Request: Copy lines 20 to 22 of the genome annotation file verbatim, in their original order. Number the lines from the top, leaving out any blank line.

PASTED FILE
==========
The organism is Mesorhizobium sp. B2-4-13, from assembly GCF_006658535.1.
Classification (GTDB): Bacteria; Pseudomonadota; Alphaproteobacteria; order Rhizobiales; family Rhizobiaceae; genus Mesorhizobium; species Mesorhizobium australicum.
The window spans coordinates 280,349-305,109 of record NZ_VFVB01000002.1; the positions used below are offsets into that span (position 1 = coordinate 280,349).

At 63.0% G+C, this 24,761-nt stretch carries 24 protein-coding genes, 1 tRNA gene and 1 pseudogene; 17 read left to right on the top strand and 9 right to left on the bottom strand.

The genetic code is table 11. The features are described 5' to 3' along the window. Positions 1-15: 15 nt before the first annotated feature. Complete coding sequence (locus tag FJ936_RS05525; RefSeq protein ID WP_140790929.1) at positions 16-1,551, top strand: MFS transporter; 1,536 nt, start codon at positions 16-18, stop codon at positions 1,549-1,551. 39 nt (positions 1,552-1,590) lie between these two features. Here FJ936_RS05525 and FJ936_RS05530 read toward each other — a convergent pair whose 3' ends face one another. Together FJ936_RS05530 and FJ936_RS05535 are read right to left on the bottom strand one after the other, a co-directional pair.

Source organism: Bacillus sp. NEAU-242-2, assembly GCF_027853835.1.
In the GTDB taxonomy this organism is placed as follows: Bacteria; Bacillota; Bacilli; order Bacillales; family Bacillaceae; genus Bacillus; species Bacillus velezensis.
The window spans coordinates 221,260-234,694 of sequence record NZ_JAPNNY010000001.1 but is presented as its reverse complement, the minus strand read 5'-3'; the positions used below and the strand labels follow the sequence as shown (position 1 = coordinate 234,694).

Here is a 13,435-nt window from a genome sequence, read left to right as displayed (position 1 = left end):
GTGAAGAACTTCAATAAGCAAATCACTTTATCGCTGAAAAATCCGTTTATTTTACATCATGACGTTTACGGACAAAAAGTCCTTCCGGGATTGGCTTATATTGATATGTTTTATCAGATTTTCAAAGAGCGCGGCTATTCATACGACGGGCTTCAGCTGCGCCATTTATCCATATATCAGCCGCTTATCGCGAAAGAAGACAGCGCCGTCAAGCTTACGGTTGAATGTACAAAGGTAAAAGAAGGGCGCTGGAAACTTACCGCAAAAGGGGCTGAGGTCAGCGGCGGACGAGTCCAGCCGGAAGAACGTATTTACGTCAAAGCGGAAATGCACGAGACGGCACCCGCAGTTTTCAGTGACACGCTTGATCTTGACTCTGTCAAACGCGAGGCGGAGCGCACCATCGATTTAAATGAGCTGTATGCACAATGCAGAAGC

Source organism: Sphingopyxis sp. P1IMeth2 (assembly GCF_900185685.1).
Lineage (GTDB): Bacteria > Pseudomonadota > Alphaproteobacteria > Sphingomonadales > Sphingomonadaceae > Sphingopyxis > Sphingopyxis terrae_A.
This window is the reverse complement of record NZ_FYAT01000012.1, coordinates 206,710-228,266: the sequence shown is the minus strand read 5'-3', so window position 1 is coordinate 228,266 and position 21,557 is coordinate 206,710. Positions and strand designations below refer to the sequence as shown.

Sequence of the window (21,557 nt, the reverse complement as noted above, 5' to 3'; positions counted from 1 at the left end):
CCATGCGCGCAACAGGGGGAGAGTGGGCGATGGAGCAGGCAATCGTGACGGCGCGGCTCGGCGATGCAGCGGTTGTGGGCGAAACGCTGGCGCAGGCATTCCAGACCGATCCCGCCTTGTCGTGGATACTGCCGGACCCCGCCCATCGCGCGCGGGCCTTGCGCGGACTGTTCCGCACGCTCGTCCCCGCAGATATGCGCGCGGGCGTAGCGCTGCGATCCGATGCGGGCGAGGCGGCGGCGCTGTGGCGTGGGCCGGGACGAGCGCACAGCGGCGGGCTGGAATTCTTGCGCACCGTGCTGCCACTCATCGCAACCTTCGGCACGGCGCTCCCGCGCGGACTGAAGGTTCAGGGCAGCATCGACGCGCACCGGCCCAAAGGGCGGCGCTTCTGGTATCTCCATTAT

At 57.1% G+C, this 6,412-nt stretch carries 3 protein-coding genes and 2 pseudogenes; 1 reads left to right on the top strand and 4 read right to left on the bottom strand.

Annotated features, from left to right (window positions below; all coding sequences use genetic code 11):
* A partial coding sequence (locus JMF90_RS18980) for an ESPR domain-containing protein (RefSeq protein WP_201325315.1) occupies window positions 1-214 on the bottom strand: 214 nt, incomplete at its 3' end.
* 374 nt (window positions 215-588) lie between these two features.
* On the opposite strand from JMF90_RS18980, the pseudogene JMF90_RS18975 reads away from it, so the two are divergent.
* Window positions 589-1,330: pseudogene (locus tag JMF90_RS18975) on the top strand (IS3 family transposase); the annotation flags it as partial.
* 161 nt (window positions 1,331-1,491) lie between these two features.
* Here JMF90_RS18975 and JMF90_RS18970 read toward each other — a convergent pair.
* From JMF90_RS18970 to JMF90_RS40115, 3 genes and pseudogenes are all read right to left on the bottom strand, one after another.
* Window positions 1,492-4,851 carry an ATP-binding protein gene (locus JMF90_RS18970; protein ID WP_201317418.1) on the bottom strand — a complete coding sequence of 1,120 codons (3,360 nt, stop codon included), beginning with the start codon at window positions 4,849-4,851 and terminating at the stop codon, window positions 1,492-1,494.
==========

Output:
* On the opposite strand from JMF90_RS18980, the pseudogene JMF90_RS18975 reads away from it, so the two are divergent.
* Window positions 589-1,330: pseudogene (locus tag JMF90_RS18975) on the top strand (IS3 family transposase); the annotation flags it as partial.
* 161 nt (window positions 1,331-1,491) lie between these two features.